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Hong Kong restaurant reviews

Restaurant review: Le Pan in Kowloon Bay – dishes mostly great, but the wine deal is overpriced

The food is beautifully presented, delicious and imaginative, but the atmosphere is stuffy and pretentious and the wine pairing was not good value to say the least

PUBLISHED : Friday, 11 August, 2017, 12:30pm
UPDATED : Friday, 11 August, 2017, 12:30pm

My meal at Le Pan made me realise that, however delicious food might be, at a restaurant of this calibre it’s not everything.

There was little I could fault with the dishes (although the wines were another matter), the servers were efficient and knowledgeable – but the ambience ...

It was so pretentious, uncomfortable and stiff that my guest and I found ourselves speaking in hushed voices – not that anyone could hear us, because for most of the meal, only one other couple was dining.

We’ve had meals at three-Michelin-star restaurants in France that were more relaxing than this.

Still, the food at Le Pan is very fine. The chef, Singaporean Edward Voon, has learned his craft well. We considered going à la carte, but the tasting menus offered better value. The most expensive (eight courses using ingredients such as oscietra caviar [although the menu didn’t list the producer] and Miyazaki beef) is HK$2,280; the cheapest is six courses for HK$1,280. We went for the mid-priced one – the menu decouverte (discovery) – eight courses for HK$1,480.

Singaporean chef Edward Voon talks about how he went from waiter to cooking for Hong Kong billionaire

The meal started with a series of cold and hot hors d’oeuvres, the best of which were tomato gazpacho and an ethereal parmesan marshmallow (cold), and escargot bourguignon and a profiterole with Comte cheese and bacon (hot).

An orange blossom jelly refreshed our palates before the luxurious first course of Kaluga Queen hybrid caviar with botan shrimp tartare, sea urchin and lobster jelly. This was followed by a rich, smooth and decadent roasted poultry royale with Tasmanian winter truffle jus.

Blue lobster with Jerusalem artichokes and aromatic beurre blanc was a seemingly simple dish that was done extremely well. The lobster was perfectly cooked, the Jerusalem artichoke purée silky smooth, the sauce was light in texture and intense in flavour, and the garnish of salicorn added texture.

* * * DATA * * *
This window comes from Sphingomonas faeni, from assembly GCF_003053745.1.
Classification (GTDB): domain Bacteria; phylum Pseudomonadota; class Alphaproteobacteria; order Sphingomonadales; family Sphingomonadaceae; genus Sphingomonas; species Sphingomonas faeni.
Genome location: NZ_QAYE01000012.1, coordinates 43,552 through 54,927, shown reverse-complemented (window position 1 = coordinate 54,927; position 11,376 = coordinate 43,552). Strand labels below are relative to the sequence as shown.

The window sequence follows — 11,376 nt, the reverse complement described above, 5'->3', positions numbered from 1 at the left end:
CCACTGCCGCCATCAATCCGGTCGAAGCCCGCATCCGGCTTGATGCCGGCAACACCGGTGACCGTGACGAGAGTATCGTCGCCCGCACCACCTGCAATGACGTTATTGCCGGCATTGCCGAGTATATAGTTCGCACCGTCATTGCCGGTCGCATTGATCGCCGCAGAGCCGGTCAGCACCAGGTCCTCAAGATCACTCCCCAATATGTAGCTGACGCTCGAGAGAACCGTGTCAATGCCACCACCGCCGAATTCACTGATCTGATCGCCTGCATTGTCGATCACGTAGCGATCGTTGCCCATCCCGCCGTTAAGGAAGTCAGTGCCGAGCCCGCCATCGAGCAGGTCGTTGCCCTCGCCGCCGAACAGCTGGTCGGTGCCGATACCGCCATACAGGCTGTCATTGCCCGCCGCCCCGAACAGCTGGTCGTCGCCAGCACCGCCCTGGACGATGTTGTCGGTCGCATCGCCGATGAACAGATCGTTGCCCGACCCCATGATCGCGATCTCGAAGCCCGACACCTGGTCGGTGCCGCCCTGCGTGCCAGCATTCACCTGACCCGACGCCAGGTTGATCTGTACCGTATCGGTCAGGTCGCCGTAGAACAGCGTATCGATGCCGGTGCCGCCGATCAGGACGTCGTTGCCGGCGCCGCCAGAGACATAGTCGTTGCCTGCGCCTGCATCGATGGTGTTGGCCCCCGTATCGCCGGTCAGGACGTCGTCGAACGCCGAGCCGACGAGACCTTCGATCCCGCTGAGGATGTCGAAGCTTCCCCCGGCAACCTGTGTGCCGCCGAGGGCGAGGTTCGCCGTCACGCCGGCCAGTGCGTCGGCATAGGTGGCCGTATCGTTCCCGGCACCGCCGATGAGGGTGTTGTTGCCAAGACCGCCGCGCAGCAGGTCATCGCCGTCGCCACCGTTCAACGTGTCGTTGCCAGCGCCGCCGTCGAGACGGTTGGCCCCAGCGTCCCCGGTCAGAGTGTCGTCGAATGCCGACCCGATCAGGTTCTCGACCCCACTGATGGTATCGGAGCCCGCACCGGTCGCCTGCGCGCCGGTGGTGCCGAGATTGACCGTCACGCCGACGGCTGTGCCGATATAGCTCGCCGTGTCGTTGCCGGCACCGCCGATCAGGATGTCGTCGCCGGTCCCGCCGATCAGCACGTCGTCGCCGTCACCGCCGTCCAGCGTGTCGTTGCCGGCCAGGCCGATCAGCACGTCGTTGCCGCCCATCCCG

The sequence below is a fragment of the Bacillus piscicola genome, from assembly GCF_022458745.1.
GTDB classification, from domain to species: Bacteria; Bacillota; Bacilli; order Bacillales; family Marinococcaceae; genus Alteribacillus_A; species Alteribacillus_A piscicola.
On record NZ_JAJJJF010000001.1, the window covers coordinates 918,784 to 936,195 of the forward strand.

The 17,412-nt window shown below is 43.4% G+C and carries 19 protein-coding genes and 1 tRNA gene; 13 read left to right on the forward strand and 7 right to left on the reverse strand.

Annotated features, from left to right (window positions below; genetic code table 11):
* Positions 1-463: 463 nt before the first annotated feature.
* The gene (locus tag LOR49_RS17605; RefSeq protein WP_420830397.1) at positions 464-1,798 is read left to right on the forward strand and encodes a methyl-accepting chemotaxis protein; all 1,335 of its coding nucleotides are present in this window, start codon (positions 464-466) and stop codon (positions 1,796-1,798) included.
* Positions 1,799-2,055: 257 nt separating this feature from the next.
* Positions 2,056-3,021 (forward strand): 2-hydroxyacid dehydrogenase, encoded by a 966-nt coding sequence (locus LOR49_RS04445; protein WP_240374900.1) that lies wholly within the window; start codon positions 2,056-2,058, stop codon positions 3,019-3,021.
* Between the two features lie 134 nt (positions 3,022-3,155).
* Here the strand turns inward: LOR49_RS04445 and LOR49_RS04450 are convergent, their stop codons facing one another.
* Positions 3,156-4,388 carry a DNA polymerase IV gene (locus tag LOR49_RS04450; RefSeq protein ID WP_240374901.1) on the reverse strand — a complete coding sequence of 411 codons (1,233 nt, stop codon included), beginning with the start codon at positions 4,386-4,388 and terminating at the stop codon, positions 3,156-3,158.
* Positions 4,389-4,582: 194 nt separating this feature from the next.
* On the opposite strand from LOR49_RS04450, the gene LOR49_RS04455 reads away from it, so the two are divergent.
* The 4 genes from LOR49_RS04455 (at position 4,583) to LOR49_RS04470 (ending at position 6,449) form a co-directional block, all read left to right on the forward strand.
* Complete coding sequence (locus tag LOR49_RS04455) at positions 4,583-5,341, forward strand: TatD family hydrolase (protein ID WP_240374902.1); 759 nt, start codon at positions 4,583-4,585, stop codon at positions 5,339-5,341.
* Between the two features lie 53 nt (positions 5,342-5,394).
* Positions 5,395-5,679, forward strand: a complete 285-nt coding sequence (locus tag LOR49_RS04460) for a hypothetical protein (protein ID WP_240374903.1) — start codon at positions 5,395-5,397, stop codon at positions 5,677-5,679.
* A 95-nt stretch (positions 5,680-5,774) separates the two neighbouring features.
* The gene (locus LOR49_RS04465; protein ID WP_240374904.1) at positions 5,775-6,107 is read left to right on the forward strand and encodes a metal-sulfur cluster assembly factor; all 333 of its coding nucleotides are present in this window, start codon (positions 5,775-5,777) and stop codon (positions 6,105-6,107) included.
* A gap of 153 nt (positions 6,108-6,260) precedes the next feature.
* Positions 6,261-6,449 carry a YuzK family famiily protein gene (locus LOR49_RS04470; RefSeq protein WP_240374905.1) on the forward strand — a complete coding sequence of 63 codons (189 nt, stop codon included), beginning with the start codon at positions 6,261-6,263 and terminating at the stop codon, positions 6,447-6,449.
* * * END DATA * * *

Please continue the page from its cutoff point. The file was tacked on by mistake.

The final savoury dish – royal pigeon au sang – was so good I ate it all, despite feeling full by this point. The breast was wonderfully tender and had a deep, meaty taste, while the leg meat – chopped, then mixed with other ingredients before being formed back into a drumstick-like shape, breaded and fried, was also delicious.

There were two savoury courses I disliked. Atlantic hake disappointed because the fish was insipid and the sauce ravigote – served as a purée – was too strong. I liked the accompaniment – risotto with oysters and oyster pearls made from the oyster liquid.

Also disappointing was asparagus with aged wagyu, celtuce and brown butter. The asparagus was slightly undercooked, the aged wagyu turned out to be little scraps of meat that resembled bresaola, and they were laid across the brown butter which, despite its ethereal consistency was too rich.

We loved the desserts. The pre-dessert of very thinly sliced apples, cucumber sorbet and batons of yogurt meringue revived our palates with its refreshing flavours. The yuzu chiboust, with lemon ice cream, Japanese peaches, caramel and lemon jelly, was beautifully presented as well as delicate, light and tangy.

And about the wines. We ordered one wine pairing: HK$900 for six glasses. We expected a lot: the namesake behind the restaurant, Pan Sutong, is well known for his love of wine; his company owns wineries (as well as the building the restaurant is in), and he also started the (now-closed) Le Pan magazine, which focused on wine and luxury lifestyle.

The six glasses were nothing special, and we didn’t finish any of them. I took photos of the bottles and checked the prices online. The total retail price of the wines – bottles, not glasses – was about HK$900. Divide that by five (for generous servings, which these were not) and the cost for the pairing would be about HK$180 – again, that’s retail pricing (and restaurants don’t pay retail). So there’s a mark-up of five times.

Yes, I am well aware of how food and beverage average pricing works, yes, they have to pay staff to serve the wines and wash the glasses – but still, it leaves a sour taste in the mouth.

At the end of the meal, one of the managers asked us how we’d heard about the restaurant. Was it through the ad being aired locally? he asked. We said no, a friend had told us about it. We asked, “Is the ad in Chinese or English?”

The waiter’s reply said it all: “No, it’s in French.”

Le Pan, Goldin Financial Global Centre, 17 Kai Cheung Road, Kowloon Bay, tel: 3188 2355.

HK$1,280-HK$2,280, depending on which menu you order, without drinks or the service charge.

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